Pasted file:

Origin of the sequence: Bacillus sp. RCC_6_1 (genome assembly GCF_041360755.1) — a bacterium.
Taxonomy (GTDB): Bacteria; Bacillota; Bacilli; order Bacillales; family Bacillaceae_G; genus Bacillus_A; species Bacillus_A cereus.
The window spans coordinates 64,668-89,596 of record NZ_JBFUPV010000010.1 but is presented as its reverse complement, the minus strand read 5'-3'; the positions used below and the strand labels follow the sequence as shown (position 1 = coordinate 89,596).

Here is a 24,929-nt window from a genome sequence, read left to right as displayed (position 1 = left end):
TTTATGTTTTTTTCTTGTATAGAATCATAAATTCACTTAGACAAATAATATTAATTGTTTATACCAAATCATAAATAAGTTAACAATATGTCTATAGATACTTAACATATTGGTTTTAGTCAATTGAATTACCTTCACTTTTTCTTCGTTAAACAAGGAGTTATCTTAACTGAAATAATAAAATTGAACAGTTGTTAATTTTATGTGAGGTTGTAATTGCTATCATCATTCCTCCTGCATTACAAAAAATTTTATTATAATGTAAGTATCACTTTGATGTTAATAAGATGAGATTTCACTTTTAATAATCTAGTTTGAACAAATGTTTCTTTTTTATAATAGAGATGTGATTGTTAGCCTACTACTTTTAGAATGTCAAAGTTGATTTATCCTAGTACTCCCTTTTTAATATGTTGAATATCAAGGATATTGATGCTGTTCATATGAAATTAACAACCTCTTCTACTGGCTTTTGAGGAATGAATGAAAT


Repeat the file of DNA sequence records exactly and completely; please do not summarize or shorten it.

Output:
Origin of the sequence: Bacillus sp. RCC_6_1 (genome assembly GCF_041360755.1) — a bacterium.
Taxonomy (GTDB): Bacteria; Bacillota; Bacilli; order Bacillales; family Bacillaceae_G; genus Bacillus_A; species Bacillus_A cereus.
The window spans coordinates 64,668-89,596 of record NZ_JBFUPV010000010.1 but is presented as its reverse complement, the minus strand read 5'-3'; the positions used below and the strand labels follow the sequence as shown (position 1 = coordinate 89,596).

Here is a 24,929-nt window from a genome sequence, read left to right as displayed (position 1 = left end):
TTTATGTTTTTTTCTTGTATAGAATCATAAATTCACTTAGACAAATAATATTAATTGTTTATACCAAATCATAAATAAGTTAACAATATGTCTATAGATACTTAACATATTGGTTTTAGTCAATTGAATTACCTTCACTTTTTCTTCGTTAAACAAGGAGTTATCTTAACTGAAATAATAAAATTGAACAGTTGTTAATTTTATGTGAGGTTGTAATTGCTATCATCATTCCTCCTGCATTACAAAAAATTTTATTATAATGTAAGTATCACTTTGATGTTAATAAGATGAGATTTCACTTTTAATAATCTAGTTTGAACAAATGTTTCTTTTTTATAATAGAGATGTGATTGTTAGCCTACTACTTTTAGAATGTCAAAGTTGATTTATCCTAGTACTCCCTTTTTAATATGTTGAATATCAAGGATATTGATGCTGTTCATATGAAATTAACAACCTCTTCTACTGGCTTTTGAGGAATGAATGAAAT